Special Counsel Subpoenas, FBI Agent Texts, GoGo Penguin Groove

An unusual point arose here (at the end) regarding an FBI agent’s political text-messages and cross-examination:

Jack Sharman – MSNBC – Meet the Press (Dec. 5, 2017) from LFW on Vimeo.

Text Messages and FBI Agents

The interview question focused on an agent in the Special Counsel’s office, Peter Strzok, and the fact that he was taken off the the investigation because of alleged anti-Trump, pro-Clinton text messages or other communications.  Congress has requested information from the Department of Justice about Agent Strzok, who was also apparently one of the agents who interviewed Hillary Clinton regarding the matter of her personal email server and who allegedly watered-down the FBI’s conclusions about her.

What the heck, indeed.

On a more practical note, what about FBI agents’ text messages (or emails or posts) and their use at trial?

A leading case is United States v. Suarez, A2010 WL 4226524 (D.N.J. Oct. 21, 2010).  In Suarez, the FBI agents received no instructions to preserve text messages, resulting in an adverse inference instruction at trial. Unfortunately for white-collar defendants, Suarez, while soundly reasoned, has not gained broad traction.

A problem is finding a broad source of authority for discovery of electronic material in criminal cases (as opposed to civil).  Although the Federal Rules of Criminal Procedure do not specifically address electronically-stored information, the Federal Rules of Civil Procedure do so extensively and have done so since their amendment in December of 2005.  As early as 2008, now-retired Judge John Facciola, a jurist often quoted and relied upon across the country on ESI issues, found that “[i]t is foolish to disregard [the Federal Rules of Civil Procedure] merely because this is a criminal case, particularly where, as here, it is far better to use these rules than to reinvent the wheel when the production of documents in criminal and civil cases raises the same problems.”  United States v. O’Keefe, 537 F.Supp. 2d 14, 19 (D.D.C. 2008).

The Department of Justice, not surprisingly, disagrees.

Were a person indicted by the Special Counsel to go to trial, he or she would be most interested in the content and timing of Agent Strzok’s text messages.  At a minimum, if the agent were to testify, the texts would be so-called “Jencks material” (that is, statements of a Government witness).

Perhaps more importantly, the texts might be “Giglio material” (that is, information going to the credibility of or otherwise supporting the impeachment of a Government witness).

With regard to the FBI otherwise, we have discussed issues arising from agents’ note-taking policies:

Handwriting On The Wall (And In The FBI’s Notes)

 

GoGo Penguin

We are in Advent, approaching Christmas.  This piece from the UK trio GoGo Penguin, while not a “Christmas” work, put me in mind of winter:

Here is Jim Fusilli’s WSJ  article on the band.

 

 

 

 

 

 

 

 


The Special Counsel and Obstruction of Justice

Here, a few thoughts on the Special Counsel, the President and obstruction of justice:

Jack Sharman – MSNBC – The 11th Hour with Brian Williams (Dec. 4, 2017) from LFW on Vimeo.

Grand jury slugfest.

Getting too comfy?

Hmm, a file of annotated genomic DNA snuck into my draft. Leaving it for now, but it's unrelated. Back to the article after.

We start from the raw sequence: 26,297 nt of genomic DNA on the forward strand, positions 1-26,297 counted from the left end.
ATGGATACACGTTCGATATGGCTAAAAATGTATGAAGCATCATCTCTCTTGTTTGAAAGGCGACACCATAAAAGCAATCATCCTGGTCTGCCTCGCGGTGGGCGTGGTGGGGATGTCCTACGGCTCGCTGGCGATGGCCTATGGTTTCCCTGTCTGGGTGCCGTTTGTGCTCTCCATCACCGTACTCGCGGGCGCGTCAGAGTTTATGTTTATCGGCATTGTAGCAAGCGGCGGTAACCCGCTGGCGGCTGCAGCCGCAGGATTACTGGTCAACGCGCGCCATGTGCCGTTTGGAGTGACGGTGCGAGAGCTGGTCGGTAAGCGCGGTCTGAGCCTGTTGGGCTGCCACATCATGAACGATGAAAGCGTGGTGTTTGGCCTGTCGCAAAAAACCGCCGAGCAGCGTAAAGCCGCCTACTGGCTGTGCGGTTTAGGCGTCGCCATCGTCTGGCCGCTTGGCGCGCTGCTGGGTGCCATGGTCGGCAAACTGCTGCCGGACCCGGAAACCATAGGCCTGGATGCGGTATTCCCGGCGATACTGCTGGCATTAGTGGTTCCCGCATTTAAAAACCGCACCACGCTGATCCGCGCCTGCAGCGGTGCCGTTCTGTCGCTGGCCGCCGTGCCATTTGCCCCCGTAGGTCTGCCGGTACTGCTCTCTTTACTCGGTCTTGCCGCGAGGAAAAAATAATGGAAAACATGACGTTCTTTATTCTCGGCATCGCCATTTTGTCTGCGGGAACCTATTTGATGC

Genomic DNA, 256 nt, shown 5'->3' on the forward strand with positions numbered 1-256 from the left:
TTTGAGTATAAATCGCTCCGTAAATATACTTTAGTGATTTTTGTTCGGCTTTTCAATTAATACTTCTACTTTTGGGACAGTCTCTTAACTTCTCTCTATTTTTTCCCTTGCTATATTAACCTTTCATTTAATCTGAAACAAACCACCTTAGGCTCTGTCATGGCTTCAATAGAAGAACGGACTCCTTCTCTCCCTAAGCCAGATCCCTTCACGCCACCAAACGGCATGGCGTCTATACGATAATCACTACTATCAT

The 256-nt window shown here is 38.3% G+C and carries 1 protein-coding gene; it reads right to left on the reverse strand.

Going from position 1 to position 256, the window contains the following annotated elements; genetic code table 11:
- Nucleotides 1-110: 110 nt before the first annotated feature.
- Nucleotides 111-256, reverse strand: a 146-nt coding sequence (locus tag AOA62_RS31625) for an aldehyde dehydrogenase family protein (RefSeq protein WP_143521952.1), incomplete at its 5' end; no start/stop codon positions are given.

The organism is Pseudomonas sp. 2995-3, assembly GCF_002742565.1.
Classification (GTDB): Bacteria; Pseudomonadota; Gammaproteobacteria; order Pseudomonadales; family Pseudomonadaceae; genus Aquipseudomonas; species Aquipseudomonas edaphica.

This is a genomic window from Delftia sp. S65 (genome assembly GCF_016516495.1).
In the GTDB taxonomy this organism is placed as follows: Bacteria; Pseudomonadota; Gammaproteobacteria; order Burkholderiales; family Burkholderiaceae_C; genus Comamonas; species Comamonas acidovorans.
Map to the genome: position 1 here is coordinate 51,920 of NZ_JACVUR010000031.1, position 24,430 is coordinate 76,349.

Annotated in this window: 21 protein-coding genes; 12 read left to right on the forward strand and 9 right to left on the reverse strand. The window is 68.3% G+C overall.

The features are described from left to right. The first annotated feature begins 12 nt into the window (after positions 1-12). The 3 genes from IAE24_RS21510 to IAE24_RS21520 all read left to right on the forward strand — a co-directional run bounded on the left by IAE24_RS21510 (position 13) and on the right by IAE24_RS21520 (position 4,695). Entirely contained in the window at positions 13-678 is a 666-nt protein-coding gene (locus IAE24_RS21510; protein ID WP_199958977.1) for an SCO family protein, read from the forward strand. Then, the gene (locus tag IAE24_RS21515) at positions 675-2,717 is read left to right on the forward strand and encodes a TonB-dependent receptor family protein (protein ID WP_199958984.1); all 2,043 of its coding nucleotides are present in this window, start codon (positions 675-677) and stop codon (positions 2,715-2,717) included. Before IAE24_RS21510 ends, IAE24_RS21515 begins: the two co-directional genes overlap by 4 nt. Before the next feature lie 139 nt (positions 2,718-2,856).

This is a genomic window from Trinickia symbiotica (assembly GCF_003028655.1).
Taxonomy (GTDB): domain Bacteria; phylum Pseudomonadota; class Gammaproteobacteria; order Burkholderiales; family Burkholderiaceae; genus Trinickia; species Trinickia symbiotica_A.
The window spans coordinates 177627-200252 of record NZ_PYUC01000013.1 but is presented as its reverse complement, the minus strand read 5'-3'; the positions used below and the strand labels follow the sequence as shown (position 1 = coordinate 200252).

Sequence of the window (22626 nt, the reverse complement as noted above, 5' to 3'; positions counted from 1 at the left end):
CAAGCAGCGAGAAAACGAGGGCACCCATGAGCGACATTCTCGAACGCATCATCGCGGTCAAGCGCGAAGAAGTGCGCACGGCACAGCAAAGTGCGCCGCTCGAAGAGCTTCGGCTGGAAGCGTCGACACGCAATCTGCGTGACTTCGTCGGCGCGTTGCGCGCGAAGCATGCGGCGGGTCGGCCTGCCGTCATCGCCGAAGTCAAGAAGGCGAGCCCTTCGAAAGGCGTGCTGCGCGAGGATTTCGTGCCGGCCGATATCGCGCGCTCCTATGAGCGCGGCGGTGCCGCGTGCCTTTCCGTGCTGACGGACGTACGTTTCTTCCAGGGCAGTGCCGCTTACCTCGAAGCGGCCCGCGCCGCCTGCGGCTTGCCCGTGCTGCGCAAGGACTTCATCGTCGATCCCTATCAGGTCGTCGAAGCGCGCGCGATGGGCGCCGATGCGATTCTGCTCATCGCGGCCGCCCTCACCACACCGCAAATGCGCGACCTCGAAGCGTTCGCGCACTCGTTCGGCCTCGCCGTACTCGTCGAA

For earlier discussions about obstruction charges (and avoiding them), see the notes below that manage to combine Mr. Rogers and Barry Bonds.

For Corporate Counsel || Stalking Horses, Pitchfork Crowds, Narrow Neckties, Mr. Rogers’s Slippers and Indicted Employees: 6 Steps To Dodge Being Deweyed

and

Barry Bonds, Ramblin’ Man

.

 


Search Warrants and Russia Raids

Look sharp, feel sharp.

The execution of a search warrant on a residence owned by Paul Manafort, President Trump’s former campaign director, raises some interesting questions.  Search warrants are rarely necessary in white-collar cases, yet their use seems to be more and more common.

Here was my take on Brian Williams’s MSNBC show The 11th Hour:

As I told Michael Schmidt of the New York Times:

“A search warrant is very bracing for the person who is being searched,” said Jack Sharman, the former special counsel to the House Banking Committee during its Whitewater investigation of President Bill Clinton in the 1990s. “It’s very invasive and sends a loud statement from the prosecutors to the person that there should be no doubts about the seriousness of the investigation.”

“The government will be investigating something like public corruption, and it knows that you know something about it,” said Mr. Sharman, now a white-collar criminal defense lawyer at Lightfoot, Franklin & White. “The government will then come after you on something unrelated, where you have criminal exposure, in the hopes that you will cooperate on their public corruption investigation.”

Read the full article here.

And here, for Amber Phillips of the Washington Post:

He’s also the perfect target to send a message to the rest of Washington that the special counsel investigation means business, said Jack Sharman, a white-collar lawyer in Alabama and former special counsel for Congress during the Bill Clinton Whitewater investigation.

“One purpose of such a raid is to bring home to the target the fact that the federal prosecution team is moving forward and is not going to defer to or rely on Congress,” he said.

Read the entire article here.

Finally, for all you Grateful Dead fans, I have written about search warrants before and provided additional compelling video: Subpoenas, Search Warrants and the Dead.

The video (with less gray hair and longer tie) is here: